What we’ve had in the Gambia is a problem of nepotism. Who you know gets you to where you want to go faster than what you know, so we see  government as a form of an oligarchy; a fiefdom if you will. After the fall of the PPP government and the subsequent Alghali Commission, we witnessed the level of corruption in the junior levels of government. We also noticed the family relationships and kinships of the people facing the commissions. So it is not farfetched that as a country emerging from such a biased environment, some citizens view all politicians with suspicion as being cut from the same cloth; that is until they prove themselves different. That feeling; that “it’s the same old game at play, people empowering their relatives and since we are not related to them, there is no hope for us.”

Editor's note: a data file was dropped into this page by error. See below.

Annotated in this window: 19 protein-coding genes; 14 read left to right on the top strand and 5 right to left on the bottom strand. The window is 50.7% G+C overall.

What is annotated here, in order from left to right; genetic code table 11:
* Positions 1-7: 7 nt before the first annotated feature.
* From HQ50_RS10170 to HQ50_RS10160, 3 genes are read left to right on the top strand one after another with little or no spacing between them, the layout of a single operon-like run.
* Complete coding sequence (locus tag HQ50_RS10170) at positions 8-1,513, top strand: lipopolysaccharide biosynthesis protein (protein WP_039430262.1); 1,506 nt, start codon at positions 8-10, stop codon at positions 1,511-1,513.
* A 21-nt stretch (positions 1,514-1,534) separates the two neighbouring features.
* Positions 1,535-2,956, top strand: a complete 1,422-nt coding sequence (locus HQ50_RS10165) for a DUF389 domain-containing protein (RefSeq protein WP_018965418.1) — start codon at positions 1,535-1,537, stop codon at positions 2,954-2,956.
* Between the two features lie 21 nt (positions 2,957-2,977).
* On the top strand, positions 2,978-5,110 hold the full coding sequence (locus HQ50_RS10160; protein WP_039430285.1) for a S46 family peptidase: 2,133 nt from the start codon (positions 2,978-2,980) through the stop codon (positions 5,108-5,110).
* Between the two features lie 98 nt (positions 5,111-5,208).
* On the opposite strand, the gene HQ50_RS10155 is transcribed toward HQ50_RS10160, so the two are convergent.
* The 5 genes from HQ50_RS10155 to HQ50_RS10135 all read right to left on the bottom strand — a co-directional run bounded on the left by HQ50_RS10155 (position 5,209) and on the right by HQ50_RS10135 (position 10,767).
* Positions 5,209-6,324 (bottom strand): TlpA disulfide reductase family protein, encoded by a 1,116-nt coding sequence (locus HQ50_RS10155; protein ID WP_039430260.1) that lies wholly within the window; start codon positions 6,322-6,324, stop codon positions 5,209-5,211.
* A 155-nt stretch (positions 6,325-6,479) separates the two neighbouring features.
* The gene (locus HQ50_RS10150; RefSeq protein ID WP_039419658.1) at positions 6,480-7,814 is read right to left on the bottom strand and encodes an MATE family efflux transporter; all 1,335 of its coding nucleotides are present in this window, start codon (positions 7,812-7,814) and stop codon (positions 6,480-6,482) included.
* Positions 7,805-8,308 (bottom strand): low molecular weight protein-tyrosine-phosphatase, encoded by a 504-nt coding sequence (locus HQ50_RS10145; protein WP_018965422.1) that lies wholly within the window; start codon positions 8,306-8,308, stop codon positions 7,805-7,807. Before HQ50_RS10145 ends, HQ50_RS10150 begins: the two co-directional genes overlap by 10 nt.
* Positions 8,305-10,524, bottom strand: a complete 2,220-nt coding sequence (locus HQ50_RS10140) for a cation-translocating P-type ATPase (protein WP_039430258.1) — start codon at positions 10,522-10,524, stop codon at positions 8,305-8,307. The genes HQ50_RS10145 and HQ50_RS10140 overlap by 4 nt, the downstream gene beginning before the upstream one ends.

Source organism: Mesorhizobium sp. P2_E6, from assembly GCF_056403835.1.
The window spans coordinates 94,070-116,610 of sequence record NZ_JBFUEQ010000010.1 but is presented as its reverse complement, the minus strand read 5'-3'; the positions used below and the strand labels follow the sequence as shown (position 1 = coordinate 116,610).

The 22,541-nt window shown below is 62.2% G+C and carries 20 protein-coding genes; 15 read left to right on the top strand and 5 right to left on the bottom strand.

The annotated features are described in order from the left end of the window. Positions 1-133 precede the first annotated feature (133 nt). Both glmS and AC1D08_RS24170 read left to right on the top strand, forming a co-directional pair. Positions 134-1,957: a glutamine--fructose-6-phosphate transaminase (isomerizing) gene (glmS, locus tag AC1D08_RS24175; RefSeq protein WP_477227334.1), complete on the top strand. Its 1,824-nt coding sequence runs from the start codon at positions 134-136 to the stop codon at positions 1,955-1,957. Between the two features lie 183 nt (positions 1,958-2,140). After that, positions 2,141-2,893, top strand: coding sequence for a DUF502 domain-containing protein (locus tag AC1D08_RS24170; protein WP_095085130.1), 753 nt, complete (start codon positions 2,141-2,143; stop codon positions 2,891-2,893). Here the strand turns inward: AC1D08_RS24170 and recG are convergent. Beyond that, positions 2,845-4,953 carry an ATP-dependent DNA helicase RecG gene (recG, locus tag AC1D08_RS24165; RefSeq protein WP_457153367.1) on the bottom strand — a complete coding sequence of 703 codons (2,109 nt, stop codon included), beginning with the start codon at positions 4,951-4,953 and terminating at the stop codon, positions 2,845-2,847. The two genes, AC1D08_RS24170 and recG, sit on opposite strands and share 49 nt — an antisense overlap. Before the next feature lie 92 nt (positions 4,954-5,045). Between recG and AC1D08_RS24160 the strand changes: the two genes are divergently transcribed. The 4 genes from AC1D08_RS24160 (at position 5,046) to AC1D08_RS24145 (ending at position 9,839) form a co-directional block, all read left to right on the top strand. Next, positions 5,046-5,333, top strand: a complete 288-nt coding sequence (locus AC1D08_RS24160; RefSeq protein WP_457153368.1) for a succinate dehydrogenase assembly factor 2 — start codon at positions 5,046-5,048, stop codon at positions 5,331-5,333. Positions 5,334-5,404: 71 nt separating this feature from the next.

One Gambia, one people has sadly just dawned on some of the ‘educated’ literate folks; the ordinary ‘illiterate’ Gambian has not only believed that, he lived it and is living it. That poison pill has just been prescribed for our social relations and some have swallowed it thanks to the same bunch – the ‘educated elite’. The more we sing it, the more life gets injected into it. If people internalize that notion of ‘us against them’ not along political affiliations but along ethnic lines; we’re in for a very long and rough ride ahead.
Let sleeping dogs lie!